RICHMOND, Va. (WWBT) - Andre Ingram was one of the feel-good stories of the 2017-2018 season. At 32 years old and after 10 years in the NBA’s developmental league, the Highland Springs graduate made his NBA debut with the Los Angeles Lakers, scoring 19 points.
So as a lifetime basketball player and longtime pro, Ingram watched with pride as players protested by refusing to take the floor in the wake of the shooting of Jacob Blake in Kenosha, Wisconsin. Ingram knows how much athletes love to play the game and their passion for it, and calls this latest statement a powerful one.
“When you take away that and some of these players feel so strongly that they couldn’t even step out on the court and do the thing they love to do, powerful comes to mind,” the former Springer said. “It just lets you know how serious they were in all of this from the start.”
For many of the players, the riches and luxuries that come along with professional basketball were not with them since upbringing. They empathize with the communities impacted by social injustices and Ingram says the hurt and pain is visible on the faces of the athletes.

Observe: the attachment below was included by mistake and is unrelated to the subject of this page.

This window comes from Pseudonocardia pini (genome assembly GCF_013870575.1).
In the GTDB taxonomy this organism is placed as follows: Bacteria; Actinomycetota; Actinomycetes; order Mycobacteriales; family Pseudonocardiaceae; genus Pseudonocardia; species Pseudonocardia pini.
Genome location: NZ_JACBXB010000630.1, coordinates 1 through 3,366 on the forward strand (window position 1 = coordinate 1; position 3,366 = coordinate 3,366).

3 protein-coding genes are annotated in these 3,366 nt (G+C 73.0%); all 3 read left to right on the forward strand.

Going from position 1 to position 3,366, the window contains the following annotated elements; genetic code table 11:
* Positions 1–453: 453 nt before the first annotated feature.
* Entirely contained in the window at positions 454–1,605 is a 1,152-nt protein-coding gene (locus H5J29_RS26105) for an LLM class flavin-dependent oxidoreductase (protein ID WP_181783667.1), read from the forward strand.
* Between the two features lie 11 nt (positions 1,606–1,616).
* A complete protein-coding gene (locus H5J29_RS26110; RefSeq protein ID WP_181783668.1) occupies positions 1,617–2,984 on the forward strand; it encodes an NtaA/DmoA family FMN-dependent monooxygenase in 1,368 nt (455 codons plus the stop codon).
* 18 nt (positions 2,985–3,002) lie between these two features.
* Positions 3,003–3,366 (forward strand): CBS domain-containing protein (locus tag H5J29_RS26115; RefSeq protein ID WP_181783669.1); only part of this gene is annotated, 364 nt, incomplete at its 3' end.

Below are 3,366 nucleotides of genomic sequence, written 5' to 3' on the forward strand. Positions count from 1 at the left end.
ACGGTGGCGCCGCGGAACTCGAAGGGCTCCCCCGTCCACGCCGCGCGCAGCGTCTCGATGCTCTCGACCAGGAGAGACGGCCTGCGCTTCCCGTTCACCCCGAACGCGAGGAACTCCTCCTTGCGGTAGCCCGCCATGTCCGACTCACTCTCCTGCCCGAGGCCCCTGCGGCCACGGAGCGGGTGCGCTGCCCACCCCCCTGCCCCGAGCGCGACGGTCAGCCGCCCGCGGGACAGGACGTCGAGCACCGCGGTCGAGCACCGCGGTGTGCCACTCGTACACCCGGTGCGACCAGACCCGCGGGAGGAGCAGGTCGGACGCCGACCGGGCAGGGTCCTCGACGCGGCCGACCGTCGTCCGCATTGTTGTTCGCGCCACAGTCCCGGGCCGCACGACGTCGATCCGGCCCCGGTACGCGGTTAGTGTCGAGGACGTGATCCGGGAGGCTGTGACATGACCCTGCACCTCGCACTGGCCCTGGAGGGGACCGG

“It’s cool to play this game of basketball, it’s cool to make millions of dollars, it’s great to provide for your family, it’s great to live this awesome life,” Ingram said of NBA full timers. “But at the end of the day, the main thing still needs to be your love and care for people.”
Something else that has impressed the guard, the ripple effect the NBA’s movement had on the rest of sports. 10 Major League Baseball games have also been postponed, the NHL is pausing until Saturday, the WNBA has not held any contests for the past two days, and the MLS and tennis have taken action as well. Sports that cover many different demographics are all coming together for one cause.
“There are a significant amount of people who genuinely care about what’s going on, and genuinely care about people just in general,” noted Ingram. “We have more on those same sides, and I’m glad to see it in sports across all the demographics.”
Wednesday will go down as an historic day, and while some may question what the movement accomplishes, Ingram believes the answer is a great deal.
“All the meetings and all they’re doing now and all that comes out of this, it started [Wednesday], and that’s how we’ll remember that. It’ll be a time of tremendous courage, a time of tremendous change.”
Ingram appeared in 28 games for the G-League’s South Bay Lakers this past season, starting seven of them, before tearing his pectoral. He’s confident he’ll be ready for the upcoming campaign, whenever that may be. He appeared in six games over the course of two seasons with the Los Angeles Lakers.
ESPN is reporting the NBA will resume its playoffs on Saturday.
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